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Posted: May 3, 2007 By Bruce Sanderson
Wine Spectator ’s Grand Tour kicked off this past weekend in Atlantic City, the first of three venues. I drove from New York with my colleagues James Suckling and Dana Nigro, anticipating an evening of tasting some great wines.
Posted: May 3, 2007 By James Suckling
I was drinking some strong coffee this morning and checking out our Forums when this posting in Wine Conversations interested me: Most Embarrassing Wine Moment. Where do I begin? You probably think that I never have them, being a wine expert of varying degrees.
Posted: April 30, 2007 By Harvey Steiman
"Your assignment, should you choose to accept it, is to show me a great Aussie Cabernet to drink with these steaks," I say to my dining partner, Jeremy Oliver, one of Australia's leading wine writers. We are at The Point in Melbourne, where he has been consulting with the owners to improve their wine list.
Posted: April 30, 2007 By James Suckling
A cute, petite blonde was staring at me at the Grand Tour in Atlantic City. She obviously wanted to say something to me but felt embarrassed, so I walked over and said hello. “Hi,” I said to her. “You having fun tonight?” “How do you figure out what to taste here?” she asked with a pretty smile.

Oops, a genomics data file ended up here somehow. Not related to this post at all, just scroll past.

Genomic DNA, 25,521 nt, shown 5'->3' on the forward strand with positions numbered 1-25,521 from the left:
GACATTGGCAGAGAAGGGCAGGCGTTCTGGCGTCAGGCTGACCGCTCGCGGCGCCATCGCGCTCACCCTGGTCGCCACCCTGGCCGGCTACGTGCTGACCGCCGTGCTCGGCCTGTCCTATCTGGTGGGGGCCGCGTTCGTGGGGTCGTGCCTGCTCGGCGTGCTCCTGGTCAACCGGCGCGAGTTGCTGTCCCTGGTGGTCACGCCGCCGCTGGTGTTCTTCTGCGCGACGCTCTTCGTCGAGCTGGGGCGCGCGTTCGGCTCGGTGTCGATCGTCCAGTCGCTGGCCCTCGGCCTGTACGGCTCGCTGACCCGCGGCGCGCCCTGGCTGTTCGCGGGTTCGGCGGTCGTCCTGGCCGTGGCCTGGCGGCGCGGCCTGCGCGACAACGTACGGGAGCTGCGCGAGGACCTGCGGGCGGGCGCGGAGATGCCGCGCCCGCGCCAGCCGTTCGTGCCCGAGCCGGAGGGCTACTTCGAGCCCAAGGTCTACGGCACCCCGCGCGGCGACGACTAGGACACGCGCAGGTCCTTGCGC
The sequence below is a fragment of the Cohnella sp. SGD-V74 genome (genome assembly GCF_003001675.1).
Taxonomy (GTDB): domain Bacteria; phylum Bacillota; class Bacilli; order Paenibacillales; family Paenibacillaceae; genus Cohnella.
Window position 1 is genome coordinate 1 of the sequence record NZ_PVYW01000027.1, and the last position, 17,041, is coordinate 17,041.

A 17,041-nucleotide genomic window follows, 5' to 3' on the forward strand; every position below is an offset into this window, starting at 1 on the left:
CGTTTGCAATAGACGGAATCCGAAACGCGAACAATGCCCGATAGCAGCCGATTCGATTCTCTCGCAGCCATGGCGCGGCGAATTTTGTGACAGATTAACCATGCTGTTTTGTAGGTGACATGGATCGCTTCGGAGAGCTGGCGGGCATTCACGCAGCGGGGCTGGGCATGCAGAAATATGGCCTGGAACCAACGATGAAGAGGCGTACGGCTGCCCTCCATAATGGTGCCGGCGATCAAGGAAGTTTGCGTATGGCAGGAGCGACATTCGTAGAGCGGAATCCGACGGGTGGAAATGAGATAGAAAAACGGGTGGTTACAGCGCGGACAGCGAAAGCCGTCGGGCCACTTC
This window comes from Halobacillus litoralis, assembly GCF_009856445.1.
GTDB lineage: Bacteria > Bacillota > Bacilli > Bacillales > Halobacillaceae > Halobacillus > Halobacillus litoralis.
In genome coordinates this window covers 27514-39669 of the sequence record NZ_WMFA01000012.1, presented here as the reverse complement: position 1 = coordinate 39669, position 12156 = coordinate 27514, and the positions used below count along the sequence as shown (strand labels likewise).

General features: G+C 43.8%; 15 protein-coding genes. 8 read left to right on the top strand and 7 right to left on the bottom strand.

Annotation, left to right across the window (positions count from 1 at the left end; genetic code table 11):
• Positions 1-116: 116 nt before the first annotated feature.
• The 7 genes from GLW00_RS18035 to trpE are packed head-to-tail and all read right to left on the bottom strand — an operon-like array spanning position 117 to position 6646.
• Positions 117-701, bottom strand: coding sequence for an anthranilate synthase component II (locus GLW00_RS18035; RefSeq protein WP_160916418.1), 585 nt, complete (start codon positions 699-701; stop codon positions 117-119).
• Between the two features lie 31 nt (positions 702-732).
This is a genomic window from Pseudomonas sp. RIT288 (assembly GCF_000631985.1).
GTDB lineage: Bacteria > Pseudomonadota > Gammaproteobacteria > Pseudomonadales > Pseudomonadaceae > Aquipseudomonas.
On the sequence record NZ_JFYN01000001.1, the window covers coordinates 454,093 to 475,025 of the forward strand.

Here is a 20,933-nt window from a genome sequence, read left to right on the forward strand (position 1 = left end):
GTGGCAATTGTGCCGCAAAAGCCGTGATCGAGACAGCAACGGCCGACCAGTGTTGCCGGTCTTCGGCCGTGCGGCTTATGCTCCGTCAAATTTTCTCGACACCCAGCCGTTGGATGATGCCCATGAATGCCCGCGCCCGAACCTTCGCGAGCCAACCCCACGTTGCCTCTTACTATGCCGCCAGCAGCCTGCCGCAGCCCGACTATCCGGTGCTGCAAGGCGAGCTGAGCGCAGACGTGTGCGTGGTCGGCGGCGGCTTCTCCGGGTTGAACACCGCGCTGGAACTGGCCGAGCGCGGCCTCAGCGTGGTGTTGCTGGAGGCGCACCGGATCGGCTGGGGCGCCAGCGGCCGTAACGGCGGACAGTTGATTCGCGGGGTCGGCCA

Posted: April 30, 2007 By James Laube
Here’s an item to clip and save. You never hear predictions about a harvest, or a vintage, five months before a grape is picked (because anything could happen in the meantime). But thanks to winemaker Scott McLeod of Rubicon Estate in Napa Valley, we have something to ponder between now and harvest.
Posted: April 30, 2007 By James Molesworth
Golf this weekend was an adventure—and not the 100-swings-of-the-club, looking-in-the-trees-all-day kind either. It was a fun adventure, with a sense of mystery thrown in. That’s because one of my golfing buddies finally twisted my arm enough to get me to play Grossinger’s up in the Catskills.
Posted: April 27, 2007 By James Suckling
I am in New York, on the way to the Grand Tour in Atlantic City on Saturday, but I am thinking about an amazing dinner I was lucky enough to attend at a friend’s house in London. Canadian Philip Renaud is a big time wine lover, with an extensive cellar, and he is a great lover of Sassicaia , the blend of Cabernet Sauvignon and Cabernet Franc from the Tuscan costal area of Bolgheri.
Posted: April 27, 2007 By James Laube
The great alcohol debate of (fill in the year) is once again heating up (pun intended). And that’s a good thing. A well-respected wine retailer in Sacramento says he’ll no longer sell wines with alcohol levels above 14.
Posted: April 26, 2007 By Harvey Steiman
Why can't Australia solve the Pinot Noir equation? Oregon has. California has. New Zealand has. But you can count on your fingers the outstanding Pinot Noirs from Oz that we can find in America. I've had several conversations with winemakers, wine writers and folks in the wine business here, and I am convinced that most Aussies haven't a clue what great Pinot Noir is all about.
Posted: April 26, 2007 By James Laube